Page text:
How to Wrap Up a Boring Conversation (Because We've All Been There)

Oh, we’ve all been there. The networking conversation that just will not end.

Or, the one that’s so torturously uninteresting that you start feeling physical signs of your agony. Or, perhaps even worse, the one that isn’t a conversation at all, either because the other participant is yammering on endlessly—or is leaving it entirely up to you to inject words into the space between you. “Mmhmm…yep…I hear you.”

No matter the flavor of the dud dialogue you’ve unwittingly (or willfully) stepped into, it’s important to learn the art of the graceful exit—so you can move on to a more pleasant and fruitful banter without rubbing the other party the wrong way.

Here are four easy-to-roll-out techniques to try:

1. Pull in a Plus-One—and Then Excuse Yourself

Do you see someone you know coming your way? Then by all means flag him down, stat. Now, you don’t want to make it look like you’re trying to hot potato a boring person over to an unsuspecting target. That’s not cool at all. Instead, spend a moment or two on the greeting and playing catch up with the new participant, and then graciously introduce him to the third party. Or, better yet, bring the new person up-to-date on what you’ve been talking about, so it’s not entirely up to him to find a fresh topic to chat about.

Assuming this tactic works, and the other two begin gabbing, you can then politely excuse yourself. Do it with purpose, though. It’s always best to appear that you’d love to stay, but you just have this other super important thing to go do.

2. Offer to Buy a Drink

Few people are going to turn down an offer of a free cocktail, coffee, or soda. Seriously, people live for free food and drink. So if the going gets rough, mention that you were just about to grab a beverage, and ask if she would like one.

Now, this doesn’t officially get you “out” of the conversation (duh, you need to return with the promised goods), but it will buy you some time, during which another person may join the boring party and get you off the hook. Likewise, you just might bump into someone you know while in line at the bar. If this happens, you have a chance to politely enlist your pal to come join the conversation or realistically “save you” (just don’t call it this if you don’t know the person well).

3. Blame the Kids or the Dog or the Spouse

I’m laughing as I write this one, because I’ve had more than one networking event interrupted by a real “emergency” going on with the kids, the dog, or my husband. (Because, why wouldn’t I want to break up an argument over whose turn it is to pick the show on Netflix while I’m in the middle of a work event?)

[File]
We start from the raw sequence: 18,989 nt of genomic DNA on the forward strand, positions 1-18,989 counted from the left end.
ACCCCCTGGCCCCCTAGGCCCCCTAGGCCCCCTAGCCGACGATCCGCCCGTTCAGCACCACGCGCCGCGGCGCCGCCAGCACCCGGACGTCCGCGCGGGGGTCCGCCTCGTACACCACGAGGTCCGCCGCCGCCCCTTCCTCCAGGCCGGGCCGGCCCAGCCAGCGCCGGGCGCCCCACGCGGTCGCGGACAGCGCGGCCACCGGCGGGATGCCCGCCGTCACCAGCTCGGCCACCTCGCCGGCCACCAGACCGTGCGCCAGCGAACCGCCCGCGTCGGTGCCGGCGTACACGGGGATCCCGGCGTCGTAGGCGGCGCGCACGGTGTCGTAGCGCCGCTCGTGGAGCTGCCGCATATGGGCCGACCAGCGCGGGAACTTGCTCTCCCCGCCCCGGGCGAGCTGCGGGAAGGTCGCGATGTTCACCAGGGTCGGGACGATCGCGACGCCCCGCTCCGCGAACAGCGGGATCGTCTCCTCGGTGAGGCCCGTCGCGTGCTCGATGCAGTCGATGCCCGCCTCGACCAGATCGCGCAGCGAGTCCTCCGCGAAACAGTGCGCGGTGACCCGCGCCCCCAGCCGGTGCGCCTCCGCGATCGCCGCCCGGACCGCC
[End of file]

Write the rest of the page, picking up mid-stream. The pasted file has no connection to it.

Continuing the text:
As annoying as being pulled into these silly crises is in real life, I will tell you, they’re the perfect conversation ender. No one is ever going to be irritated or feel slighted if you need to step aside to talk your kids through how to get cat barf off the rug, or help your husband find his car keys.

Now, you’ll likely be unable to telepathically will your family to disrupt your conversation on an official basis, but nothing says you can’t pretend take a semi-urgent call or “act as if” your mobile keeps vibrating in your pocket. (“Whoa, something must be up. Could you give me a moment to call home?”) Just be careful with this one if your acting skills aren’t amazing.

4. Politely Exit, Without Explanation

We overlook the obvious sometimes, because we (understandably) get all tied up over the story we need to make up to get off the hook. If the conversation’s truly going nowhere, there’s really no shame in simply saying, “You’ll have to excuse me. It was so nice to meet you,” and then exiting stage left.

As human beings, we overexplain so often, even when the situation really doesn’t require it. (Think about when someone asks you to commit to something you don’t want to do. Do you typically just say, “I’m sorry. I’m not available,” or do you scramble to come up with a more elaborate explanation?)

Now, I’m not suggesting you excuse yourself and go jump into a conversation with people two feet away from the one you’re leaving, but you don’t always have to spell things out. And if you’re really feeling awkward about this method, head right to the restroom after you excuse yourself. I assure you, no one’s going to question that.

While you might not feel great about it when you tuck and run from a torturous dialogue, there are many ways to extract yourself without coming off as the bad guy. And truthfully, if you’re at a professional networking event, you should extract yourself from conversations that are going nowhere fast. By moving along from the pointless chatter, you open yourself up to finding someone genuinely awesome—and you enable them to find you.

Photo of bad conversation courtesy of laflor/Getty Images.

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About Alyse Kalish

Alyse Kalish
As an Associate Editor for The SalesJobInfo, Alyse is proud to prove that yes, English majors can change the world. She calls many places home, including Illinois where she grew up and the small town of Hamilton where she attended Colgate University, but she was born to be a New Yorker. In addition to being an avid writer, Alyse loves to dance, both professionally and while waiting for the subway.

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